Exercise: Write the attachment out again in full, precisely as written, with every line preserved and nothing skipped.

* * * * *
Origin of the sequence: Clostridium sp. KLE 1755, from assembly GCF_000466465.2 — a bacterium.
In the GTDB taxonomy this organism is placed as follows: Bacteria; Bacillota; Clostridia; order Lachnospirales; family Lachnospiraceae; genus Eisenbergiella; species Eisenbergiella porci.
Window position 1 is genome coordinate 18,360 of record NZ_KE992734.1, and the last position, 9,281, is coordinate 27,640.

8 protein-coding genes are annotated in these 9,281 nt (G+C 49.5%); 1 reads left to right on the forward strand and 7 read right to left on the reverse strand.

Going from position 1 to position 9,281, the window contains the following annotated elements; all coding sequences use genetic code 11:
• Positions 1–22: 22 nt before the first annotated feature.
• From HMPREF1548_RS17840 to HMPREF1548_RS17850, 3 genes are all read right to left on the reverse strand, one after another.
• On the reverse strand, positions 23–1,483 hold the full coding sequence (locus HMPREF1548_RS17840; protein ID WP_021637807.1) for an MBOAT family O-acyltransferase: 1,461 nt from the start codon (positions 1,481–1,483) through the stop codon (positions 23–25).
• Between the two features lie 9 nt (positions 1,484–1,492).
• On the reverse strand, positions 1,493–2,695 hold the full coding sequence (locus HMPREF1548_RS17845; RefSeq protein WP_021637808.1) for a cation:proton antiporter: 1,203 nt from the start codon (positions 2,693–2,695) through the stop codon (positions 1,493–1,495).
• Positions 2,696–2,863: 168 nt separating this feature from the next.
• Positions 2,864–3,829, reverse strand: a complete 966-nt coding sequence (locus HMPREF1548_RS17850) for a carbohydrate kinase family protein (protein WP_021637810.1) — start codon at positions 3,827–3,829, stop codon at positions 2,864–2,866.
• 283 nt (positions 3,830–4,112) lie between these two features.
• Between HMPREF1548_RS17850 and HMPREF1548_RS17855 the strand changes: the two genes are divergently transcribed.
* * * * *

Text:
Origin of the sequence: Clostridium sp. KLE 1755, from assembly GCF_000466465.2 — a bacterium.
In the GTDB taxonomy this organism is placed as follows: Bacteria; Bacillota; Clostridia; order Lachnospirales; family Lachnospiraceae; genus Eisenbergiella; species Eisenbergiella porci.
Window position 1 is genome coordinate 18,360 of record NZ_KE992734.1, and the last position, 9,281, is coordinate 27,640.

8 protein-coding genes are annotated in these 9,281 nt (G+C 49.5%); 1 reads left to right on the forward strand and 7 read right to left on the reverse strand.

Going from position 1 to position 9,281, the window contains the following annotated elements; all coding sequences use genetic code 11:
• Positions 1–22: 22 nt before the first annotated feature.
• From HMPREF1548_RS17840 to HMPREF1548_RS17850, 3 genes are all read right to left on the reverse strand, one after another.
• On the reverse strand, positions 23–1,483 hold the full coding sequence (locus HMPREF1548_RS17840; protein ID WP_021637807.1) for an MBOAT family O-acyltransferase: 1,461 nt from the start codon (positions 1,481–1,483) through the stop codon (positions 23–25).
• Between the two features lie 9 nt (positions 1,484–1,492).
• On the reverse strand, positions 1,493–2,695 hold the full coding sequence (locus HMPREF1548_RS17845; RefSeq protein WP_021637808.1) for a cation:proton antiporter: 1,203 nt from the start codon (positions 2,693–2,695) through the stop codon (positions 1,493–1,495).
• Positions 2,696–2,863: 168 nt separating this feature from the next.
• Positions 2,864–3,829, reverse strand: a complete 966-nt coding sequence (locus HMPREF1548_RS17850) for a carbohydrate kinase family protein (protein WP_021637810.1) — start codon at positions 3,827–3,829, stop codon at positions 2,864–2,866.
• 283 nt (positions 3,830–4,112) lie between these two features.
• Between HMPREF1548_RS17850 and HMPREF1548_RS17855 the strand changes: the two genes are divergently transcribed.